I remember one of my junior years, the year of the "affair," I was confronted, not in a hostile manner, but another of my friends sort of laughed at me. Not in a patronizing, malicious, or condescending way, but they kind of laughed at their little brother who was unaware of what he was about to encounter in life.

Mostly, that absolutes in life are rare, and almost always invalid. Don't get me wrong, I do believe there is an absolute standard to which we should all strive to attain, I just do not completely believe we are all necessarily... well, for one, on the same road to the same destination, and for two, I'm not necessarily sure we need to be on a road to anywhere to get to where we're going.

I don't know that being a Lutheran has always been important to me. I've felt that of all the Christian denominations, we're probably the closest to the "correct" path, but as the Church trudges on and on, it seems more pre-occupied with the notion that we do not in fact hold the monopoly on the truth. What's the point, then?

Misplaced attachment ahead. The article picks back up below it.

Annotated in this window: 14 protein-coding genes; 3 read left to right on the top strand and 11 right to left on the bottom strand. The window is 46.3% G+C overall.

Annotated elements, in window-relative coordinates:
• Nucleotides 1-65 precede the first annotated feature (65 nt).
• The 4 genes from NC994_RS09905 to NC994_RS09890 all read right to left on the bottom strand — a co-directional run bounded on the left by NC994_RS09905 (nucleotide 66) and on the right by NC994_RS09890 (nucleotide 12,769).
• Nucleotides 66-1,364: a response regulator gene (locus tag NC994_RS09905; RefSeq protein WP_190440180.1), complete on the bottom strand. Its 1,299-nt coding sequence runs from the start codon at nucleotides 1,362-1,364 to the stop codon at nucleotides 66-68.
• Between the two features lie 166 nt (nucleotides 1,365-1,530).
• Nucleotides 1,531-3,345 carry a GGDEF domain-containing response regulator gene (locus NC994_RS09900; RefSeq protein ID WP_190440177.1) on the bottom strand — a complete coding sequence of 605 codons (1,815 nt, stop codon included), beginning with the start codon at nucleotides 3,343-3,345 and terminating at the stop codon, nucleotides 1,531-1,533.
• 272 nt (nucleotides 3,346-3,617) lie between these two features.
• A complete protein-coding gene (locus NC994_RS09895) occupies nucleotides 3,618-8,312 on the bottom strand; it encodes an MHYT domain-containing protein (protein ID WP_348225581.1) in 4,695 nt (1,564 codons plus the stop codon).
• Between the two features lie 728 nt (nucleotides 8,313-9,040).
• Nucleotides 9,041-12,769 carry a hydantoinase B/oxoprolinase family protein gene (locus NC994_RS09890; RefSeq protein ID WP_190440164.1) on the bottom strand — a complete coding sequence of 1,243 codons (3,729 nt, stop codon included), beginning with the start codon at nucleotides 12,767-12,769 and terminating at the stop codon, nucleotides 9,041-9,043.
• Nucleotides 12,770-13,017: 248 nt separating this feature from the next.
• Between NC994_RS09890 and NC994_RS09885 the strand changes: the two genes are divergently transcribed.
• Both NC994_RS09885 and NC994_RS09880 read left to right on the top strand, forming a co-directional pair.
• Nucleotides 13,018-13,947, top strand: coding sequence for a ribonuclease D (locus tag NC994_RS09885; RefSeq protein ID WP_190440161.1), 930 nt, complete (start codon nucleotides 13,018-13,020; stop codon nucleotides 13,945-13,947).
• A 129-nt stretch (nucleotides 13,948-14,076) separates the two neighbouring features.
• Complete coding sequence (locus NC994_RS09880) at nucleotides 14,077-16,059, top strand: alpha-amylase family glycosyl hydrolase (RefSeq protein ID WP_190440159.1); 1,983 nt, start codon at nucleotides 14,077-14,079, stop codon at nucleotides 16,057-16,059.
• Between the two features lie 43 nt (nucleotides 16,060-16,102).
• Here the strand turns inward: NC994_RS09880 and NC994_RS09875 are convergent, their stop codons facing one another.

Well, "organized religion" has its place. It does have a purpose. To me, it provides an infrastructure of support for like-minded believers on their journey. The Church, however, is not the end-all in seeking the Kingdom of God. Indeed, it is necessary for the believers to hold together, to build each other up, but the work at hand, being the presence of Christ in the world does not require every one hole up in the sanctuary and associate only with card-carrying members of the denomination.